Director-General of the Australian Security Intelligence Organization (ASIO), Mike Burgess, has revealed that Australia’s terrorism threat level has lowered from “probable” to “possible” for the first time since 2014.
In 2014, the government announced that Australia’s terrorism threat level would be raised to “probable” following the rapid emergence of the violent extremist Islamic State group in the Middle East.
Mike Burgess declared the move while acknowledging that the Australian Security Intelligence Organisation was increasingly focused on the rising threat posed by foreign interference and espionage.
“After careful consideration and consultation, ASIO is lowering Australia’s national terrorism threat level to possible,” Mr Burgess announced inside ASIO headquarters in Canberra.
The defeat of the Islamic State group in battle in the Middle East and an ineffective al-Qaida propaganda machine failing to connect with Western youth has resulted in fewer extremists in Australia.
“This does not mean the threat is extinguished. It remains plausible that someone will die at the hands of a terrorist in Australia within the next 12 months,” Burgess noted.
However, there have been upsurges in radical nationalism and right-wing extremist ideology in Australia in the past couple of years.
Burgess remarked that individuals are still fantasizing about killing other Australians, still spewing their hateful ideologies in chat rooms, still honing their capabilities by researching bomb-making and training with weapons.
There have been eleven terrorist attacks since 2011 and twenty-one plots have been disrupted since the threat assessment was elevated from “possible” to “probable” in 2014.
Half of the foiled plots were in the first two years of the upgraded risk when the Islamic State group was more prominent.
There have also been a hundred and fifty-three terrorism-related charges from seventy-nine counterterrorism operations in Australia since 2014.
Burgess cautioned that it was almost certain that the threat level will increase again.
Nevertheless, this would not necessarily be the result of a terrorist attack, with the overall security assessment taking individuals’ solo acts into consideration.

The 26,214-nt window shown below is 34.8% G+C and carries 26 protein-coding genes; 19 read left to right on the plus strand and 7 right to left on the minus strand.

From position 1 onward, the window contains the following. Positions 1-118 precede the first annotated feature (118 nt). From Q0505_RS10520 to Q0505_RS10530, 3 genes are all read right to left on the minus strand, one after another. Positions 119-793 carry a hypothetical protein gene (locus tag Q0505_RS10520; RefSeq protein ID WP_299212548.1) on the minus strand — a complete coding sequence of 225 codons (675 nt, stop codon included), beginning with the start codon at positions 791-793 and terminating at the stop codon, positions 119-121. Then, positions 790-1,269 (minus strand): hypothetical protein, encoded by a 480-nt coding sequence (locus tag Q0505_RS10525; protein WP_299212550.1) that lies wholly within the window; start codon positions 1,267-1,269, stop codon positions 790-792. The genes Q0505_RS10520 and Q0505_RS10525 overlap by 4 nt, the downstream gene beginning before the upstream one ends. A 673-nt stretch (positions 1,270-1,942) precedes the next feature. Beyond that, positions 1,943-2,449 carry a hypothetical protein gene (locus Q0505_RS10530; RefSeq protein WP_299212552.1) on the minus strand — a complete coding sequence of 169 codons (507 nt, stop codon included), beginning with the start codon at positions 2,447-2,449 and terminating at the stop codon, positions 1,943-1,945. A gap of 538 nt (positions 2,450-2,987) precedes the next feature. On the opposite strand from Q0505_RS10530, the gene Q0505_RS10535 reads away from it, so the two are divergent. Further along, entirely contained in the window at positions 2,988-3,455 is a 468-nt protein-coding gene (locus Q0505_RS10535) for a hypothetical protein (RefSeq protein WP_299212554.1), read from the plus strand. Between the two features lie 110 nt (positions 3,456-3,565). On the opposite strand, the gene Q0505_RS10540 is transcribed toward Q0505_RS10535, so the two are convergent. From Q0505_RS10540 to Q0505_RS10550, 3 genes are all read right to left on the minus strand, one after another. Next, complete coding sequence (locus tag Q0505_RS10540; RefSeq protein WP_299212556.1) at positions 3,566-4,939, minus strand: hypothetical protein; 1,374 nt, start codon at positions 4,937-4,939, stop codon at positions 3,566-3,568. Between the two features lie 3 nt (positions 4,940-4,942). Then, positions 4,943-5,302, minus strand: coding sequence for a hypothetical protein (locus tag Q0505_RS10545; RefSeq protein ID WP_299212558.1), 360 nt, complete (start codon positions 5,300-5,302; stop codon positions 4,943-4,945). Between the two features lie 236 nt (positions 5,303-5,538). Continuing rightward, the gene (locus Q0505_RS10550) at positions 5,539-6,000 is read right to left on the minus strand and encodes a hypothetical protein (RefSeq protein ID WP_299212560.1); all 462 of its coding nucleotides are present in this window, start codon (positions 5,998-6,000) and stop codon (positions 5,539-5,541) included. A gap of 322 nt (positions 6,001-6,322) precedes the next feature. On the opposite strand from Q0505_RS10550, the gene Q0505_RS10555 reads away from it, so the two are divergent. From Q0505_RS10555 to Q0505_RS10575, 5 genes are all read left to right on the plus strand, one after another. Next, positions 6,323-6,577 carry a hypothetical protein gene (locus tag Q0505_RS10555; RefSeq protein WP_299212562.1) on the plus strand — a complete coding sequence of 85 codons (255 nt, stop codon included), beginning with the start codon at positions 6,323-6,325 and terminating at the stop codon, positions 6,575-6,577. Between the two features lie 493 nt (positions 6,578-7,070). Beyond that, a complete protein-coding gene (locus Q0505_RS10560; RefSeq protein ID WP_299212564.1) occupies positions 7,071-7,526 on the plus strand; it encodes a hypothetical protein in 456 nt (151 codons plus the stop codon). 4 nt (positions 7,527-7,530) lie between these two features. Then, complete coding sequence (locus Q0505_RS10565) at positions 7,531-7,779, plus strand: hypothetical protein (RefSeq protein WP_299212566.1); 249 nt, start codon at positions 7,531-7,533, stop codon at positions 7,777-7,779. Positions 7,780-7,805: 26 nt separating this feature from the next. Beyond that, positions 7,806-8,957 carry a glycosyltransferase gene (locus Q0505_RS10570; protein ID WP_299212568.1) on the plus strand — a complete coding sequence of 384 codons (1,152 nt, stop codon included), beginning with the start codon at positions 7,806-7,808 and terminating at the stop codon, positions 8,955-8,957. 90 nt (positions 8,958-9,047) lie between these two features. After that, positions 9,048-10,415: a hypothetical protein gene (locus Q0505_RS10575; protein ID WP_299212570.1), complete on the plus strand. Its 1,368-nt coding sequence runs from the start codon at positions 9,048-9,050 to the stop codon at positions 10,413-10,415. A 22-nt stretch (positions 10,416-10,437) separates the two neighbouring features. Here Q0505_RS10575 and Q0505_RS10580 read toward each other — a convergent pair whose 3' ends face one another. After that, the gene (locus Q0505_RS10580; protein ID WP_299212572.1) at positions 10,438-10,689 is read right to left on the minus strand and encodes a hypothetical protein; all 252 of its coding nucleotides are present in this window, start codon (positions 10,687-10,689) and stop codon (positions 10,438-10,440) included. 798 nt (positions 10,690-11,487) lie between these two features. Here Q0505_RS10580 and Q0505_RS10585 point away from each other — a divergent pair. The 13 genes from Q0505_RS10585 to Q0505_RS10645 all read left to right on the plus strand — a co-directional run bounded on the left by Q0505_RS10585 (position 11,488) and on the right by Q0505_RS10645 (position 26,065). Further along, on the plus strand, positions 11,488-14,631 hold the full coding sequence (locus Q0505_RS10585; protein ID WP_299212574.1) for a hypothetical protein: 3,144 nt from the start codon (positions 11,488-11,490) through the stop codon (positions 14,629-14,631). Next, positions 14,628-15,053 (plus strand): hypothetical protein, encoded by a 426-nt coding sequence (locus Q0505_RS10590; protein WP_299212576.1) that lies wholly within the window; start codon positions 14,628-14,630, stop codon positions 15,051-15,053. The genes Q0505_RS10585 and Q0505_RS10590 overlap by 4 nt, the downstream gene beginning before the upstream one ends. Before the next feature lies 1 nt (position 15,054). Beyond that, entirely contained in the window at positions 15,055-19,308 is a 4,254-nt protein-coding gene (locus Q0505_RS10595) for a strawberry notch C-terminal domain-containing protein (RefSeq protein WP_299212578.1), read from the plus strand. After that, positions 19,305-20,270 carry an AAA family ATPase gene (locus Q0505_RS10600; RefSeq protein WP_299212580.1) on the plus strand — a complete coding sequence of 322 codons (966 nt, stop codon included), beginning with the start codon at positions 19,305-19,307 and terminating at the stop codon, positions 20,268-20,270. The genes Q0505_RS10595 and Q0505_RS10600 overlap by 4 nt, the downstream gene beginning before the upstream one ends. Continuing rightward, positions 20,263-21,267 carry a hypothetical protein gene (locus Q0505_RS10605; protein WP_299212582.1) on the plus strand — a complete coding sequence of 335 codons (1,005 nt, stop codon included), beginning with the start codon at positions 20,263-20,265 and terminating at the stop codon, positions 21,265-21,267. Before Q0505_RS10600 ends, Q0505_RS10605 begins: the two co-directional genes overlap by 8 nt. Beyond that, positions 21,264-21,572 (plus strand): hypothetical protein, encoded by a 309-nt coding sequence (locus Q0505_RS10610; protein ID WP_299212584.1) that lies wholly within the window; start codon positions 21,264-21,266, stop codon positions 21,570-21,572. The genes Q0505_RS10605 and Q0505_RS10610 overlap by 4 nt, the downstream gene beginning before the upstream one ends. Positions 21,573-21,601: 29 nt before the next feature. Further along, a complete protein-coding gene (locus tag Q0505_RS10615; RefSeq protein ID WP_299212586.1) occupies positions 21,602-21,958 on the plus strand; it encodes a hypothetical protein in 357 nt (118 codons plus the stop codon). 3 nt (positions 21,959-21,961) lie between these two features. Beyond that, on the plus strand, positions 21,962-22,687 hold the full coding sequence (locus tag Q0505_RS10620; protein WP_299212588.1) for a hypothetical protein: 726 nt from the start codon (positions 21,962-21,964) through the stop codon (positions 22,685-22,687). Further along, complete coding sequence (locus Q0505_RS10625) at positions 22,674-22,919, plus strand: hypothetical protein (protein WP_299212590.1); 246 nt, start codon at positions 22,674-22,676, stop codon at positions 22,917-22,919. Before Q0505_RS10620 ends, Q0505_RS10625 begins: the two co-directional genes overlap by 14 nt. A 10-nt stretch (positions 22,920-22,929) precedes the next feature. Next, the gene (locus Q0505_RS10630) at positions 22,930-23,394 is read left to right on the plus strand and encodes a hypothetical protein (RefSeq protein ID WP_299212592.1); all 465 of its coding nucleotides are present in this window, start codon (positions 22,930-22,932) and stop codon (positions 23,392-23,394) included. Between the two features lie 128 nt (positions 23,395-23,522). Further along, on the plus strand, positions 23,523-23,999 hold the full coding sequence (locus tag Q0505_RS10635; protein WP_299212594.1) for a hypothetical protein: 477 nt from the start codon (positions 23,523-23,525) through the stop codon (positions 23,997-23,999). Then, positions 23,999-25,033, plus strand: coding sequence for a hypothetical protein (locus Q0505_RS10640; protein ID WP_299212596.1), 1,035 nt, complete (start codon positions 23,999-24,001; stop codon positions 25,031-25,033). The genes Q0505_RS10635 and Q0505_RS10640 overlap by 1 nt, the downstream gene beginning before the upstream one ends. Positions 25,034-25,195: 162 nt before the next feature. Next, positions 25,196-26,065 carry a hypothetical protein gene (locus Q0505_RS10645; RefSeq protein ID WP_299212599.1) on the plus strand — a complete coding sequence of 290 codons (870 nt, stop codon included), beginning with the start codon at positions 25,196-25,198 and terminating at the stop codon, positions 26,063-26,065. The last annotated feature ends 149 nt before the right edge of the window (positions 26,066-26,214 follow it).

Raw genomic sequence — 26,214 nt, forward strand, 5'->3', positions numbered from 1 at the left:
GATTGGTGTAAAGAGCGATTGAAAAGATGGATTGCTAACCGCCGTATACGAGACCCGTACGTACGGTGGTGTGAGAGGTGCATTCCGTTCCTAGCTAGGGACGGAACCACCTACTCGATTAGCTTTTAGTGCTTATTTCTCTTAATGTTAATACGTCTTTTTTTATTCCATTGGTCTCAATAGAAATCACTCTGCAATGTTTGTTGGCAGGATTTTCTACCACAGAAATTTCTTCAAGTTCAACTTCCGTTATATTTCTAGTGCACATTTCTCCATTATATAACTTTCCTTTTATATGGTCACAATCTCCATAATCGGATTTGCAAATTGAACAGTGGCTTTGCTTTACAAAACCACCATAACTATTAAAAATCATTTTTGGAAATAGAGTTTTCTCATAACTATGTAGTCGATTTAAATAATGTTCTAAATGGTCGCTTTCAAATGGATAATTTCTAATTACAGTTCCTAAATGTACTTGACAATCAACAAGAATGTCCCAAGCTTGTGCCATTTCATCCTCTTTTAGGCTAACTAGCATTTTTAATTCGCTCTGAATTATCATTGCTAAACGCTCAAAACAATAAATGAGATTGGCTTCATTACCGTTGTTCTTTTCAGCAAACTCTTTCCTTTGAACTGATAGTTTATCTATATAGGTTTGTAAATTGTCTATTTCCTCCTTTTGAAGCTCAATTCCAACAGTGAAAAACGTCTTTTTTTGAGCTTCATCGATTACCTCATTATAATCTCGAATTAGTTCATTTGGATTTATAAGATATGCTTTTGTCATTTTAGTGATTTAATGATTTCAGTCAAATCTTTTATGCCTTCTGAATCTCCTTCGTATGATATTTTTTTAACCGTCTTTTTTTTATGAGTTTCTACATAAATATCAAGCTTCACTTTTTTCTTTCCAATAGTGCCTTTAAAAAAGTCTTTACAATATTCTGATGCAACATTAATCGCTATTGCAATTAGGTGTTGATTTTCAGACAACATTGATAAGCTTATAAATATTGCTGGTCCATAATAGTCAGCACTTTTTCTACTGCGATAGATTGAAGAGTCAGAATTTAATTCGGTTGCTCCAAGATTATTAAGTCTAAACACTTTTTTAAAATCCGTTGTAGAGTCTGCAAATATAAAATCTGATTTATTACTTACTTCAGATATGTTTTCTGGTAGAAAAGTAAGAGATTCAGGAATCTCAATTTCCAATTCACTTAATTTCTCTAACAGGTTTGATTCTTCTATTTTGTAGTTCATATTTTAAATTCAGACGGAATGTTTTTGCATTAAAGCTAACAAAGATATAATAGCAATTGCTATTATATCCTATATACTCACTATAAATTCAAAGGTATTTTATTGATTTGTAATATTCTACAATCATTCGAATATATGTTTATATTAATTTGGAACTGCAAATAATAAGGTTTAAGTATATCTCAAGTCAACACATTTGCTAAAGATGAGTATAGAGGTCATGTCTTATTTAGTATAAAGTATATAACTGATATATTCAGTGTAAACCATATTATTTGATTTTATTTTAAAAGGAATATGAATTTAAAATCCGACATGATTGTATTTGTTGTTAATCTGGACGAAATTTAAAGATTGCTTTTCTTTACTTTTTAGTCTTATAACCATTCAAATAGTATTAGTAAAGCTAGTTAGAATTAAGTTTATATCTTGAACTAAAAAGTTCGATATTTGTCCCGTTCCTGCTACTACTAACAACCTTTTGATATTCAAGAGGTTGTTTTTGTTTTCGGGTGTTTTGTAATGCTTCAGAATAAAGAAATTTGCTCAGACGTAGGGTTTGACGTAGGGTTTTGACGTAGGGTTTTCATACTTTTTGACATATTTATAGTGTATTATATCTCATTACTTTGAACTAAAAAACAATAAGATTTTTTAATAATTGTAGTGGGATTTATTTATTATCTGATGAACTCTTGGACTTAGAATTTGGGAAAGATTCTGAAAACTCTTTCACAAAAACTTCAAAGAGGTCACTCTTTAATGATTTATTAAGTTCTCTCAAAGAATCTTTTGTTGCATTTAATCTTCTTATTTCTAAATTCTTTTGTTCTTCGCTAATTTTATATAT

People are being radicalized online at an extreme pace, sometimes in as short as weeks or months but there are fewer groups that plan months or years-long sophisticated terrorist attacks with the aim of maximum destruction.
More than 50 people convicted of terrorist offenses are also due for release in the future, but only a small number will be freed by 2025, Burgess said.
Prime Minister Supports ASIO’s Decision
Australian Prime Minister, Anthony Albanese intimated that he is in support of the Australian Security Intelligence Organization’s decision to downgrade the terrorism threat level.
“I have absolute confidence in our security agencies … I won’t second-guess them and I won’t comment on their behalf,” Mr Albanese iterated.
The Coalition has welcomed the development and is taking some credit for ASIO’s decision to lower Australia’s national terrorism alert level from “probable” to “possible”.
Liberal senator and deputy chair of parliament’s Intelligence Committee, James Paterson, said ASIO had acknowledged that the previous government’s work helped to reduce the terrorist threat.
“This is a result of the investments and the powers that the parliament has previously given ASIO, most of which happened over the last nine years under our government but also under prior governments as well. ASIO has the tools and the powers and the resources they need to tackle this threat and there’s also some wider structural changes with the fall of ISIL (Islamic State) and other issues.”James Paterson, Liberal senator and deputy chair of parliament’s Intelligence Committee